The TFC pair really made their mark on Fly Navy by operating off the grass strip at Old Warden. In the case of the Corsair, it was claimed to be the first time ever that a "bent-wing bird" had landed at the airfield and it was certainly a welcome surprise when announced by lead-commentator Ben Dunnell. It always adds much to the overall impression an aircraft can make on an airshow when they're available for close-up inspection on the flightlines and you get to experience the power during a take-off roll; the contrast to the RNHF Sea Fury's cameo was stark. Kudos to TFC and Shuttleworth for making this happen.
The Navy theme naturally ran through bulk of the flying programme, with the RNHF's other flying contribution being their Fairey Swordfish I W5856. Relatively rare on the circuit in recent years, this was a welcome sight at Shuttleworth and while the display was rigidly the one we are used to from military teams and in no-way tailored to Old Warden's layout, the charismatic type made a graceful impression.
Also seldom seen on the display circuit is Tony Whitehead's stunning Moraine-Saulnier MS.317, finished in a very pleasing sky blue French Navy scheme. Prising rare UK-based machines from hiding to appear at Shuttleworth is something which is always appreciated, and goes a long way to varying line-ups which are often dominated by airframes based at the airfield.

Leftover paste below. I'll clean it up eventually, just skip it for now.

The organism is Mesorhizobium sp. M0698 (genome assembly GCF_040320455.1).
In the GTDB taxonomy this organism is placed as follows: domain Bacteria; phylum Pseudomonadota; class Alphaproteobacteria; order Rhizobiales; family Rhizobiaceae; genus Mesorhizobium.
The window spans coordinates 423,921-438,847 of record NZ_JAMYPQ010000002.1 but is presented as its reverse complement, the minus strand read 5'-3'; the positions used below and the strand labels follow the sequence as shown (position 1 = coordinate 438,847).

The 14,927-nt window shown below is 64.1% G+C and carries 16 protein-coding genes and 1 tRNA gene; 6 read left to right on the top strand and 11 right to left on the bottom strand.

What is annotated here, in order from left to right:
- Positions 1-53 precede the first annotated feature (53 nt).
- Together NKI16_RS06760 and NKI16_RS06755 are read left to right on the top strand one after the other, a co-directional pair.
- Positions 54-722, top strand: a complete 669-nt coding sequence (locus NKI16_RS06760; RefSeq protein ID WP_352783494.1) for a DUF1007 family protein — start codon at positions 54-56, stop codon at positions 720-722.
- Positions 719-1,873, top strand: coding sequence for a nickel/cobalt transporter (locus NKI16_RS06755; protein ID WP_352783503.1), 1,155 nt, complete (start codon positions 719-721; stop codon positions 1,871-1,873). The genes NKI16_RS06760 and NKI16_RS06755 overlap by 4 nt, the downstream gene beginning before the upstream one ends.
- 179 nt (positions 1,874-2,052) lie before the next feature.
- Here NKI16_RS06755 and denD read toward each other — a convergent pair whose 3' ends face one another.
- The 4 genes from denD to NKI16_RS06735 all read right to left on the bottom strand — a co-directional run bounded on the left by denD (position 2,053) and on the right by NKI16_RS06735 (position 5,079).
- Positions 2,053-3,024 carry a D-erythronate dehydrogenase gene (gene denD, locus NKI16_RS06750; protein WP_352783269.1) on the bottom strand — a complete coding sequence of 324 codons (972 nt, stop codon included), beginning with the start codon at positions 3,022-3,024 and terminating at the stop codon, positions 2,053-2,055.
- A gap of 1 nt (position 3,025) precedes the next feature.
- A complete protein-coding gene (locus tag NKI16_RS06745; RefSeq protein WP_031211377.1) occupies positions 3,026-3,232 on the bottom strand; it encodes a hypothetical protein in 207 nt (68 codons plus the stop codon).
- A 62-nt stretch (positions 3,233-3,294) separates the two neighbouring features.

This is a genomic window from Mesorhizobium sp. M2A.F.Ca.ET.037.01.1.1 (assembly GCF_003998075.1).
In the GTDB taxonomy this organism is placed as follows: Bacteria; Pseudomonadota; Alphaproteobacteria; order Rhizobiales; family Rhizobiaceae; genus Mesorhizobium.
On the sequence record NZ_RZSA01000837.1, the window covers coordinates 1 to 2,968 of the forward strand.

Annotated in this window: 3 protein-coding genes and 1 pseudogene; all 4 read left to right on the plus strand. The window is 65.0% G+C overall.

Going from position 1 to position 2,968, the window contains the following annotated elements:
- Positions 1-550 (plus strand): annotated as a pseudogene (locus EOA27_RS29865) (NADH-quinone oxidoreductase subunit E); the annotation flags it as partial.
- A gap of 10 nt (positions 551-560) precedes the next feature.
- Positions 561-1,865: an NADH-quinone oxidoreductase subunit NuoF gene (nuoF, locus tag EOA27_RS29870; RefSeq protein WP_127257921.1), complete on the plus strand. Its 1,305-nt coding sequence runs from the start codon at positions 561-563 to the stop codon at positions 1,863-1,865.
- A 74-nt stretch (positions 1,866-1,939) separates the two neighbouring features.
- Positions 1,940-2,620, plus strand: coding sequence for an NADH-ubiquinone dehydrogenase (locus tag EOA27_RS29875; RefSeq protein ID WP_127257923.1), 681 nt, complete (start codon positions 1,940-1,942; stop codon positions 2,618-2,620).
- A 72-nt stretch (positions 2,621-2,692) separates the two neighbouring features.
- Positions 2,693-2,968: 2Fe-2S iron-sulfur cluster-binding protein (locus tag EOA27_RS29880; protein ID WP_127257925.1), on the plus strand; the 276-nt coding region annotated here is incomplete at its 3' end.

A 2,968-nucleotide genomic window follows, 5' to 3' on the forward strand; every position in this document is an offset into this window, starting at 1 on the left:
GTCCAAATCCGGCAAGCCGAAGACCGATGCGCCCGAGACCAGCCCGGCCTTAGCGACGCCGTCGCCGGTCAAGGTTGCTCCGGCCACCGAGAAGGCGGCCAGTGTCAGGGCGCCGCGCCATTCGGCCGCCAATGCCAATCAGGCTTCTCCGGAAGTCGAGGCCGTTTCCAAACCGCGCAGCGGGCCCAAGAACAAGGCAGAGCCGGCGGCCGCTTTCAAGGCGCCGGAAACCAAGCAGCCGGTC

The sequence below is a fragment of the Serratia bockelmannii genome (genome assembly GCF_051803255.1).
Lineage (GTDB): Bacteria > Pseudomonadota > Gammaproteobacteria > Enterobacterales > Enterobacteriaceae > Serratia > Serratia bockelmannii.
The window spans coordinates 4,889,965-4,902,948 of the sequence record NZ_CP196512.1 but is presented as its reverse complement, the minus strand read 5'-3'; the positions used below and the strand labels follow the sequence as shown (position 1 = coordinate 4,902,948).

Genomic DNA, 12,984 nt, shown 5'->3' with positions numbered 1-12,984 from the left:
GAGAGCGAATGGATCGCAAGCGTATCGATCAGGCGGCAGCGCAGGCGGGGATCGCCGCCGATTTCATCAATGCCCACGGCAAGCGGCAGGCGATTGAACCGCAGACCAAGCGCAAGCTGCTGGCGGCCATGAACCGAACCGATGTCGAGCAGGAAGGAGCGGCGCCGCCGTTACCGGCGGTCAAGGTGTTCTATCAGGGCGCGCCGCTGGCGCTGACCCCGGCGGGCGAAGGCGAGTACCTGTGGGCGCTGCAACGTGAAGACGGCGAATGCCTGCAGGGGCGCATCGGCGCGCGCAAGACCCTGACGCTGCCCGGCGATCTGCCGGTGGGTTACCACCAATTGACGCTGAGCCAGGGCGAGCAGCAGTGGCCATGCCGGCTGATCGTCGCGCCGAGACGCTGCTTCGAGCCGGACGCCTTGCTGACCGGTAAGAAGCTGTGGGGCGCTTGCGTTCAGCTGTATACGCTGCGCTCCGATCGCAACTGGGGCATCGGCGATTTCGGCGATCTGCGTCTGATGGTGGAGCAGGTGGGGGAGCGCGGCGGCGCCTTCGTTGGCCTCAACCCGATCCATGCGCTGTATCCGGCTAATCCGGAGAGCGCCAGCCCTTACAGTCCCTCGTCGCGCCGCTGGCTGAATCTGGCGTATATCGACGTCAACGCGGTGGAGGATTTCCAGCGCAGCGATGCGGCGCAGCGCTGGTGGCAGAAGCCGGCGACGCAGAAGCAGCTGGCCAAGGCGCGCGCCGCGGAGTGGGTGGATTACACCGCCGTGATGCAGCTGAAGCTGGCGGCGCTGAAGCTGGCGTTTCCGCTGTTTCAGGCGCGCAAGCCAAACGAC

Other notable flying visitors included Plane Sailing's Consolidated PBY-5A Catalina "Miss Pick-Up" and a Shuttleworth debut for The Gazelle Squadron's duo of helicopters, with a third machine of theirs joining a Royal Navy Merlin on static display. This was the first time I'd seen the Gazelle Squadron in action and it was quite a pleasing routine, although one that felt like it was perhaps designed for more aircraft, a pair not quite able to cover enough ground along the crowdline, especially during the well co-ordinated hovering segment. They do plan to double their number to fly as a four-ship in future, and with an array of authentic service colour schemes on strength to keep things interesting, this is a display team to keep an eye on.
For the third straight year a Westland Wasp made an appearance in the flying display in the capable hands of John Beattie, and to the organiser's credit that repetition has been kept interesting by virtue of a different aircraft on each occasion, this year seeing a very rare outing for an ex-South African example.
An unexpected star turn was Mark Miller's gorgeous display in his de Havilland Dragon Rapide - flown almost from the moment the wheels lifted in a manner which was more reminiscent of a Collection pilot than a visiting aircraft.
With the weather once again on good form, conditions were calm enough not only for the Collection's fleet of First World War machines to take to the air, but also for no fewer than four of the famous "Edwardian" machines, namely Bristol Boxkite and Avro Triplane replicas, and the original examples of Deperdussin and Blackburn Monoplane.
At any other airfield this would have been considered an exceptional airshow, with a varied vintage mix of aeroplanes, a strong and well-supported central theme and glorious sunny weather, yet the flying display felt oddly flat. To remove the "bend" at Old Warden robs this wonderful airfield of much more than just a few topside passes for the photographers, it strips Shuttleworth of what makes this for so many their favourite and "go-to" airshow venue. Without it, of course it doesn't stop being Old Warden nor prevent it being a very fine place to watch aeroplanes, but it just eats away at the magic. We have plenty of places where you can go and see a just-so air display that will scratch your aviation itch for a while, but Old Warden is much more than that - and to remain so, we must all dearly hope that the iconic bend is back with a vengeance by the time of the next show there.